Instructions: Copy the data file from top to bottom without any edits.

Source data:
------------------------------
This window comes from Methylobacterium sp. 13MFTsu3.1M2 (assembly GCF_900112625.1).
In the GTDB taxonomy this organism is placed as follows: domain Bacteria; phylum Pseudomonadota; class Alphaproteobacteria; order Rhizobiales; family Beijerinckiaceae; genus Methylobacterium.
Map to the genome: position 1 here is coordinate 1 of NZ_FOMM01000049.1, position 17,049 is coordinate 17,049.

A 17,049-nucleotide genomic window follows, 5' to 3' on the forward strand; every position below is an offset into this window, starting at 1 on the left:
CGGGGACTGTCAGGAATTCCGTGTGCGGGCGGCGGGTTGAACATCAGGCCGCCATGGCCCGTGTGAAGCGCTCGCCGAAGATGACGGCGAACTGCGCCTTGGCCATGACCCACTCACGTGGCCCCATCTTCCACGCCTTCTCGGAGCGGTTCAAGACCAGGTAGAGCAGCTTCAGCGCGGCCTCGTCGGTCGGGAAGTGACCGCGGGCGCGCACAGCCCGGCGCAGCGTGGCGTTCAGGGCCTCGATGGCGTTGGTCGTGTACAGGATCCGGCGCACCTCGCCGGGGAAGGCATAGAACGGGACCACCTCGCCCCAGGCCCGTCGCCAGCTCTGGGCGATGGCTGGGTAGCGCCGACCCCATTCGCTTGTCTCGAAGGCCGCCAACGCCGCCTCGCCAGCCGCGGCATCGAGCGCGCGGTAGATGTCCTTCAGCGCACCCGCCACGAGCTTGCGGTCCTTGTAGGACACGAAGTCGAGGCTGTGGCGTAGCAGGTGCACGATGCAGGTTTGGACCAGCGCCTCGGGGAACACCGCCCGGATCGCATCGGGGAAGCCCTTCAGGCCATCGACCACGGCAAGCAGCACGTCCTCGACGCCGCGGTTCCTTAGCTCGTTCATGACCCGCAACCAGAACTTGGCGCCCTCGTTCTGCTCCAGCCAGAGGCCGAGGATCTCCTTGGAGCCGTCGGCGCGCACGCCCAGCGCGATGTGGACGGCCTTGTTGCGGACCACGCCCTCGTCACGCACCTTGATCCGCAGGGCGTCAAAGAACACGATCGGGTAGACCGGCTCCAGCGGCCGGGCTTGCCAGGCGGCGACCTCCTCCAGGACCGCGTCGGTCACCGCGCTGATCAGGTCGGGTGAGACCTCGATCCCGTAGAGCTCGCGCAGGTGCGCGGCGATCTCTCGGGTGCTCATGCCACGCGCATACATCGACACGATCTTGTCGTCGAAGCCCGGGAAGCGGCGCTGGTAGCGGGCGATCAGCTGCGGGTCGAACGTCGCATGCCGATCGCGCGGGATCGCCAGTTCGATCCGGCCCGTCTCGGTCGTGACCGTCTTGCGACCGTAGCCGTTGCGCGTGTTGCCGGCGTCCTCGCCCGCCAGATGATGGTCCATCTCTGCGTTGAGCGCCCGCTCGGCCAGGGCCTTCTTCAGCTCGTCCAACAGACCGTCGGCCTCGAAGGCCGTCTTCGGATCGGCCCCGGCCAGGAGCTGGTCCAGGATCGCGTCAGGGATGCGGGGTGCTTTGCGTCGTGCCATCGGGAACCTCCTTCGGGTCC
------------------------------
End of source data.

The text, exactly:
This window comes from Methylobacterium sp. 13MFTsu3.1M2 (assembly GCF_900112625.1).
In the GTDB taxonomy this organism is placed as follows: domain Bacteria; phylum Pseudomonadota; class Alphaproteobacteria; order Rhizobiales; family Beijerinckiaceae; genus Methylobacterium.
Map to the genome: position 1 here is coordinate 1 of NZ_FOMM01000049.1, position 17,049 is coordinate 17,049.

A 17,049-nucleotide genomic window follows, 5' to 3' on the forward strand; every position below is an offset into this window, starting at 1 on the left:
CGGGGACTGTCAGGAATTCCGTGTGCGGGCGGCGGGTTGAACATCAGGCCGCCATGGCCCGTGTGAAGCGCTCGCCGAAGATGACGGCGAACTGCGCCTTGGCCATGACCCACTCACGTGGCCCCATCTTCCACGCCTTCTCGGAGCGGTTCAAGACCAGGTAGAGCAGCTTCAGCGCGGCCTCGTCGGTCGGGAAGTGACCGCGGGCGCGCACAGCCCGGCGCAGCGTGGCGTTCAGGGCCTCGATGGCGTTGGTCGTGTACAGGATCCGGCGCACCTCGCCGGGGAAGGCATAGAACGGGACCACCTCGCCCCAGGCCCGTCGCCAGCTCTGGGCGATGGCTGGGTAGCGCCGACCCCATTCGCTTGTCTCGAAGGCCGCCAACGCCGCCTCGCCAGCCGCGGCATCGAGCGCGCGGTAGATGTCCTTCAGCGCACCCGCCACGAGCTTGCGGTCCTTGTAGGACACGAAGTCGAGGCTGTGGCGTAGCAGGTGCACGATGCAGGTTTGGACCAGCGCCTCGGGGAACACCGCCCGGATCGCATCGGGGAAGCCCTTCAGGCCATCGACCACGGCAAGCAGCACGTCCTCGACGCCGCGGTTCCTTAGCTCGTTCATGACCCGCAACCAGAACTTGGCGCCCTCGTTCTGCTCCAGCCAGAGGCCGAGGATCTCCTTGGAGCCGTCGGCGCGCACGCCCAGCGCGATGTGGACGGCCTTGTTGCGGACCACGCCCTCGTCACGCACCTTGATCCGCAGGGCGTCAAAGAACACGATCGGGTAGACCGGCTCCAGCGGCCGGGCTTGCCAGGCGGCGACCTCCTCCAGGACCGCGTCGGTCACCGCGCTGATCAGGTCGGGTGAGACCTCGATCCCGTAGAGCTCGCGCAGGTGCGCGGCGATCTCTCGGGTGCTCATGCCACGCGCATACATCGACACGATCTTGTCGTCGAAGCCCGGGAAGCGGCGCTGGTAGCGGGCGATCAGCTGCGGGTCGAACGTCGCATGCCGATCGCGCGGGATCGCCAGTTCGATCCGGCCCGTCTCGGTCGTGACCGTCTTGCGACCGTAGCCGTTGCGCGTGTTGCCGGCGTCCTCGCCCGCCAGATGATGGTCCATCTCTGCGTTGAGCGCCCGCTCGGCCAGGGCCTTCTTCAGCTCGTCCAACAGACCGTCGGCCTCGAAGGCCGTCTTCGGATCGGCCCCGGCCAGGAGCTGGTCCAGGATCGCGTCAGGGATGCGGGGTGCTTTGCGTCGTGCCATCGGGAACCTCCTTCGGGTCC